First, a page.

If Clinton holds on and wins the Democratic nomination, she's got some good news waiting for her on the other side, according to the new Washington Post-ABC poll testing out a hypothetical general election matchup. In the survey, she's getting the band back together: the Obama coalition of women, minorities, young voters and the college-educated holds, while a Trump-helmed GOP coalition doesn't fare as well. That showing could improve after the primary season is past, and usually does -- but as of right now, Clinton is commanding more hypothetical loyalty from her party than Trump is from his.

Another bit of good news for Democrats: a majority of Americans in the Washington Post-ABC poll now approve of President Obama's performance. His overall approval rating stands at 51 percent in the new poll, while his disapproval rating is 43 percent.

TRAIL MIX: The usual maps that show states won don't work so well in showing you who's really ahead. Here's a better map option.

--Obviously, polling in Michigan was off. Way off. That happens more than people recognize.

--Still: The Clinton campaign seemed to telegraph the Michigan loss beforehand (They were either engaging in some epic expectations-setting, or they saw the state slipping away.)

ABOUT LAST NIGHT...

. REUTERS/Steve Nesius

MARCO RUBIO'S TERRIBLE, HORRIBLE, NO GOOD, VERY BAD NIGHT: It’s hard to exaggerate what a debacle Tuesday night was for the senator from Florida, says Philip Bump. It was fine to come in third in Iowa’s caucuses when he saw a late surge and was running against 11 other people. It is not fine to come in third in Idaho in a field of four candidates. It is not fine to win 16 percent of the vote there, when you need 20 percent to qualify for any delegates. It is not fine at all to come in fourth — dead last in the current field — in both Mississippi and Michigan, qualifying for delegates in neither.

He's been forced to shoot down rumors he might exit the race even before his home state weighs in next week. "Let me tell you something: I will be on that ballot on Tuesday. I will campaign as long and as hard as it takes," he insisted today.

Rubio has to win Florida, unquestionably, to be able to stay in the race. But even if Rubio does win Florida, it’s not clear that he has any path to the nomination. He will have beaten the odds, yes, but he’s supposed to win Florida. It’s his home state! Cruz seemed like he was in a tough fight in his home state of Texas and then won easily — but it didn’t keep Trump from completing his sweep of the South. If Florida were added to Rubio’s column right now, he’d have 250 delegates — more than 100 behind Cruz and 200 behind Trump as of this moment.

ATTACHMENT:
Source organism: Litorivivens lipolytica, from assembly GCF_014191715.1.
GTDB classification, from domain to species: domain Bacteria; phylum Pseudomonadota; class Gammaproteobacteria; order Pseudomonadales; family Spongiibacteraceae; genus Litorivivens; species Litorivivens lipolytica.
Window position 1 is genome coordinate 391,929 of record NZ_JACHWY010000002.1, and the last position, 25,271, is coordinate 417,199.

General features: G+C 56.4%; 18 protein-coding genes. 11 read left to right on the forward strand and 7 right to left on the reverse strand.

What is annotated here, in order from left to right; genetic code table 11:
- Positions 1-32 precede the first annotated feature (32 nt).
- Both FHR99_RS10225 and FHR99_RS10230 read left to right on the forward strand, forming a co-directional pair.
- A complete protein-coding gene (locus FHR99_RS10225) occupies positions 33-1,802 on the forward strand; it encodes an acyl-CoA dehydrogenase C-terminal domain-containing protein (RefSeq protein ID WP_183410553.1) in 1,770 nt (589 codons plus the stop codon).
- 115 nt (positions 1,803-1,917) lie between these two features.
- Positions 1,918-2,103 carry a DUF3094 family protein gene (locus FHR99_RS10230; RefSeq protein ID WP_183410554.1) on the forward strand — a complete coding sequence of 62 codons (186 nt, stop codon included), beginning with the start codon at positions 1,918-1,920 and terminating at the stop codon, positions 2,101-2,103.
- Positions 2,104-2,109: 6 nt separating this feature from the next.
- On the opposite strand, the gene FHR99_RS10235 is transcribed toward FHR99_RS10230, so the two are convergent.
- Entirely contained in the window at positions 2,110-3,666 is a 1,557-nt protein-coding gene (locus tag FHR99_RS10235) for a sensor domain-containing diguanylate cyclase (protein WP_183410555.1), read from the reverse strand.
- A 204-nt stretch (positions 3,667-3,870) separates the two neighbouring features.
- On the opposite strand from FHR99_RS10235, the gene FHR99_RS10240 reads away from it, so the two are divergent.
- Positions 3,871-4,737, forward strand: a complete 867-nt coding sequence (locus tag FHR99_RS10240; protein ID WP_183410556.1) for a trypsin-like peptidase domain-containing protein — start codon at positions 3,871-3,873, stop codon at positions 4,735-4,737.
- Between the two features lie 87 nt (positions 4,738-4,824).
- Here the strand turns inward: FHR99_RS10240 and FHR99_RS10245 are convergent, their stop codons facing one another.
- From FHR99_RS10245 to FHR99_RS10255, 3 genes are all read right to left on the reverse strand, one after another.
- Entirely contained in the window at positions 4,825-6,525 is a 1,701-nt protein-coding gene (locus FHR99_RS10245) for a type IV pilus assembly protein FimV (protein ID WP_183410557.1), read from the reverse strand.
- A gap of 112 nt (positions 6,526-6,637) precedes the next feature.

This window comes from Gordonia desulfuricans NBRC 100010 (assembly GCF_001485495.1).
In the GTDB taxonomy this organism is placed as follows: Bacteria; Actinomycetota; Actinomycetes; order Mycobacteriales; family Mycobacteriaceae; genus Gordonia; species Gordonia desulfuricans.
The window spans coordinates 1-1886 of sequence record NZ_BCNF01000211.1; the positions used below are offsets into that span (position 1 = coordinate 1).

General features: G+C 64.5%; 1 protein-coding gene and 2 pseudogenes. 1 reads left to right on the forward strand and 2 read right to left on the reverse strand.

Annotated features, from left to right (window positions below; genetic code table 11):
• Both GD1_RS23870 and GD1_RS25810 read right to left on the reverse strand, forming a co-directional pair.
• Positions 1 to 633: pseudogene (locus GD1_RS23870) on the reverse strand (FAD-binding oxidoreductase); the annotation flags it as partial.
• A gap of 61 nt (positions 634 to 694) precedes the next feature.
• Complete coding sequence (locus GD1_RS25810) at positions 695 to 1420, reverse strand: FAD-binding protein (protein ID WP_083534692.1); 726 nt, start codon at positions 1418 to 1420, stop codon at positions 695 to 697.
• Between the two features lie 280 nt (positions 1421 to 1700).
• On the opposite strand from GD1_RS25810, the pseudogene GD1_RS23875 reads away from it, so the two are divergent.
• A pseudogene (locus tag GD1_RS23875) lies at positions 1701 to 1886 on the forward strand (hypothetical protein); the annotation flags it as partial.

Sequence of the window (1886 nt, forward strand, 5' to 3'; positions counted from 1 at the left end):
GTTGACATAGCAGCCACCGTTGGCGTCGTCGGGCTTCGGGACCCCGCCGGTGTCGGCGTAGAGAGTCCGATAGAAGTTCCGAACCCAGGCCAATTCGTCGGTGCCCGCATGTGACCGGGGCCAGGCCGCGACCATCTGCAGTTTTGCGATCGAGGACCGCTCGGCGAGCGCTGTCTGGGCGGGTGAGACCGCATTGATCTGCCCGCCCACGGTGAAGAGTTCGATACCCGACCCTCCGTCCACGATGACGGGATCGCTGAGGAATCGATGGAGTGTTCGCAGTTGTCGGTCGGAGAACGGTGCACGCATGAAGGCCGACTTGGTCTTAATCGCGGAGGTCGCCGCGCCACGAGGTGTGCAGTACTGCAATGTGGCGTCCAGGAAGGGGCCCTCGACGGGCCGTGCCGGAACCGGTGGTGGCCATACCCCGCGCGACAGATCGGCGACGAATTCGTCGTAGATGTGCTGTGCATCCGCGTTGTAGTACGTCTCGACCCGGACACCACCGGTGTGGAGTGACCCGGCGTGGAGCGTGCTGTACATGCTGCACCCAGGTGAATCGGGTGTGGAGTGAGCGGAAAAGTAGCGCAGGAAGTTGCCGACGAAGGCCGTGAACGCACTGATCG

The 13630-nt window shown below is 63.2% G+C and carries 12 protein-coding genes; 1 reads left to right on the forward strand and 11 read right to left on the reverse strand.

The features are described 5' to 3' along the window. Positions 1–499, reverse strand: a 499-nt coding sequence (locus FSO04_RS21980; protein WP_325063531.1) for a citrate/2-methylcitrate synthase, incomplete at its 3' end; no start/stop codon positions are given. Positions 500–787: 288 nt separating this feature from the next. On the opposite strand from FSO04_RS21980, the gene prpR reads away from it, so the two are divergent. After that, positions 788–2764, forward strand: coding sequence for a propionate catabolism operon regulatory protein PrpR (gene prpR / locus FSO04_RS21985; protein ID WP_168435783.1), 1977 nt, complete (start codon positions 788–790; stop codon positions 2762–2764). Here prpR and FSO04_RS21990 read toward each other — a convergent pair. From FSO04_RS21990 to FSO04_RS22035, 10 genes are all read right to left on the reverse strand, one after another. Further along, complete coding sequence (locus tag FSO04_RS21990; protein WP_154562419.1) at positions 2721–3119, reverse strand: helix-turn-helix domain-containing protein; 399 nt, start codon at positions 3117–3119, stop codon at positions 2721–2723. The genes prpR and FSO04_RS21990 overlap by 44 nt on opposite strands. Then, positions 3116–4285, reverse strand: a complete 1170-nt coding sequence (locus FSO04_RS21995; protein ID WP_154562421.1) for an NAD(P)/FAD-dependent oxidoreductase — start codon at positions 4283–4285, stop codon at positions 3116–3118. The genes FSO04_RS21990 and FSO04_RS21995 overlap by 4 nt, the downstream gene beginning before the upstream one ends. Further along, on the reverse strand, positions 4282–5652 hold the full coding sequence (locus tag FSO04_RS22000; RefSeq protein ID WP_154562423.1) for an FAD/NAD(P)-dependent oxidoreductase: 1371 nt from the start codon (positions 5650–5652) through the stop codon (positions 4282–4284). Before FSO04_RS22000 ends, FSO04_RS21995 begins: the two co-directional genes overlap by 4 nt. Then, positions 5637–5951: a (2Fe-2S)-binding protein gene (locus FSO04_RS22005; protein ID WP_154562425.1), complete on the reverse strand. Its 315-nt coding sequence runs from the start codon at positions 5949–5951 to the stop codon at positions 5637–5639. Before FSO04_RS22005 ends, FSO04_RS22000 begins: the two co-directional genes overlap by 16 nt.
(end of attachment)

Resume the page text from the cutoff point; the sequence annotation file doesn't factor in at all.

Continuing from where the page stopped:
"At this point, I think both Marco Rubio and John Kasich are gonna have to look at the race and assess their prospects," Ted Cruz said today. "It is a simple question of math." 

(In other words: It's not over. But it might be over.)

GOP pundit Kubler-Ross scale status: Stage 4

(Inbox: A Rubio fundraising appeal)

DONALD TRUMP'S MARCH HAS DEFINITELY COME IN LIKE A LION: Last night, Trump extended a sort of olive branch to some of his GOP critics. (VIDEO)

He could use a break in the action: He's now getting hit from all sides.

We are now seeing the biggest engagement yet by anti-Trump groups in the 2016 race, reports Matea Gold. Donors who last year assumed Trump's candidacy would eventually collapse are now pumping millions into groups running attacks ads. To date, anti-Trump groups have reported spending $27.5 million hitting him on TV, online and in mailers — more than 10 percent of the $263 million that super PAC and other independent groups have poured into the White House race.

The lion's share of anti-Trump ads have rained down in the first eight days of March: $11.4 million in all. The question now is, is the campaign intensifying too late to prevent him from securing the GOP nomination?

One consolation for Trump opponents disheartened by his wins Tuesday: there was little effort mustered against him by independent groups in Michigan, where they spent just $42.86, or Mississippi, where they only put in $9,821.95.